I began asking for therapy. I told them I felt like an addict. I pleaded with them. The idea that the voices that were tormenting me only wanted to be heard felt so right to me that I flushed the pills down the toilet. For months. Because the doctors promised they would help. That they were campaining to get a therapist. I wasn’t the only patient who requested it.
My arguments and validations for a resident therapist were heard. A light appeared in the dark tunnel that had become the roller coaster psychosis that was destroying and ruling my life.
Hospital bills, student loans, inability to work a standard job due to mental health issues, constant intense stress with no outlet, and a medically induced pill addiction all loomed around me in a cloud of self-hate. The voices would scream for days. “only 200 calories today.” “More cuts” “clean…clean…organize.” The abyss existed and from my soul it gained it’s power. (chill out goth kid..jesus..)
We were drained.
Therapy was really very weird at first. We talked about the medications, what I knew then of my history, my living situation, the voices…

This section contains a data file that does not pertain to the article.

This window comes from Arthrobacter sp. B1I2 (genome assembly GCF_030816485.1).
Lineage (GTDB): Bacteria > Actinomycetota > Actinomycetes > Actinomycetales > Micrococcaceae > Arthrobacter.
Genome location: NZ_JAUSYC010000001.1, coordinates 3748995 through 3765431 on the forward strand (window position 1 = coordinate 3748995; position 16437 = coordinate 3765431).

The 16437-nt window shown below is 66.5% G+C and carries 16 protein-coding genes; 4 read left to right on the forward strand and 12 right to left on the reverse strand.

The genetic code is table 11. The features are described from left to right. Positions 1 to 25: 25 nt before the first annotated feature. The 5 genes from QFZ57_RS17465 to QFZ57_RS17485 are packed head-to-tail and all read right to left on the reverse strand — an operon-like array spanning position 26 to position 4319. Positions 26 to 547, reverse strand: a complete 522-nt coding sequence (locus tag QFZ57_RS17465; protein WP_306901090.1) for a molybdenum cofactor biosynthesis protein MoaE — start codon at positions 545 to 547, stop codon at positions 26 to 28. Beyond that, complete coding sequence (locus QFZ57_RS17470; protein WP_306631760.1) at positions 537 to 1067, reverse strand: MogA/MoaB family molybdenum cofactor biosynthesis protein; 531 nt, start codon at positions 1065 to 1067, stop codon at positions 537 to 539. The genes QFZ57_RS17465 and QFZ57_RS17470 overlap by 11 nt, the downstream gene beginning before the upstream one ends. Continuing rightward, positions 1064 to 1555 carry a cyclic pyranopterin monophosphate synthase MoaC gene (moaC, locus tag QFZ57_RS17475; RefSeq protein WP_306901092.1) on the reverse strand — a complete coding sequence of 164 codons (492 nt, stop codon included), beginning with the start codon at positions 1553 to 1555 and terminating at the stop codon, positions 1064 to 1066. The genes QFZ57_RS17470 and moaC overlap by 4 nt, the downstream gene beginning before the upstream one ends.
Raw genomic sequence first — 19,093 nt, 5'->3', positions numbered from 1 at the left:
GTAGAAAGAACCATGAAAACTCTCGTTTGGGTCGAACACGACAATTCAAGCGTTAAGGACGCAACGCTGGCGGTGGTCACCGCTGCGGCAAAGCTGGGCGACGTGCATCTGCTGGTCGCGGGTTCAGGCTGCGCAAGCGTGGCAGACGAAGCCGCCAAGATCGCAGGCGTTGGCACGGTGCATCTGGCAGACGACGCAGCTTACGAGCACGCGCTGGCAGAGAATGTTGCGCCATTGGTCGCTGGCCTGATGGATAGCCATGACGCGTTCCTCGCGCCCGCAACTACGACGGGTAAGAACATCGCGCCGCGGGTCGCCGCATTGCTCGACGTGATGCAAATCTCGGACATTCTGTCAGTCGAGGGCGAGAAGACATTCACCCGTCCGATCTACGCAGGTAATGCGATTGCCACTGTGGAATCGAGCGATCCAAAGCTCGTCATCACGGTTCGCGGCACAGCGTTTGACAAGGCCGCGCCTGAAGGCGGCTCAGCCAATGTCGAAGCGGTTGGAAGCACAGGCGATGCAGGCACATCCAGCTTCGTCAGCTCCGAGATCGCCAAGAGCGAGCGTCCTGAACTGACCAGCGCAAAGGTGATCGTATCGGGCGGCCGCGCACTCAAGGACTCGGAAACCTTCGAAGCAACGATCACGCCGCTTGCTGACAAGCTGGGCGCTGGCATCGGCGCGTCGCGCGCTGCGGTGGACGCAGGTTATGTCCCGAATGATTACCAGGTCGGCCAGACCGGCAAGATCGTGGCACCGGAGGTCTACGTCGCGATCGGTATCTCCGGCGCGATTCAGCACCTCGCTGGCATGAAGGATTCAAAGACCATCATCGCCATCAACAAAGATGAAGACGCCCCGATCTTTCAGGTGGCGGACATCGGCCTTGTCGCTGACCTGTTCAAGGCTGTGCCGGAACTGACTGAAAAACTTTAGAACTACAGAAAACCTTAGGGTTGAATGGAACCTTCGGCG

It was very informal for far too long. I began to feel like the therapist they had gotten didn’t believe in the therapy I was searching for. To so many people their job is just a paycheck to pay the bills.
But I was passionate. I still am. I devoted session after session to discussing teamwork, personal initiative, self-pride…It had in so many ways become my job to convince the therapist that while a paycheck is nice, a paycheck with accomplishment is better. Just when I felt I was making headway with her she quit.
I was terrified they would end the program but they found a new therapist rather quickly. The new one was rather quite at first. When I rehashed everything I’ve written in this post she said,” Well let’s see if we can make some progress.” I liked her spirit.
It took another year of seeing her a hour 2x a month for any kind of break thru on my part. We’d been off the medication for awhile and struggling but found it difficult to open the door on our actual healing. Still She’d ask me the standard questions, “how’re you sleeping?” “how’s your appetite?” “has anything changed?”
The voice in my head named Jennifer encouraged us, “What will it take for you to open up to her?”
At the time…The sessions felt almost like a vending machine. I’d give her the answers and walk away feeling like I’d done something just by checking in.
Which I had.
Don’t discredit a simple check in.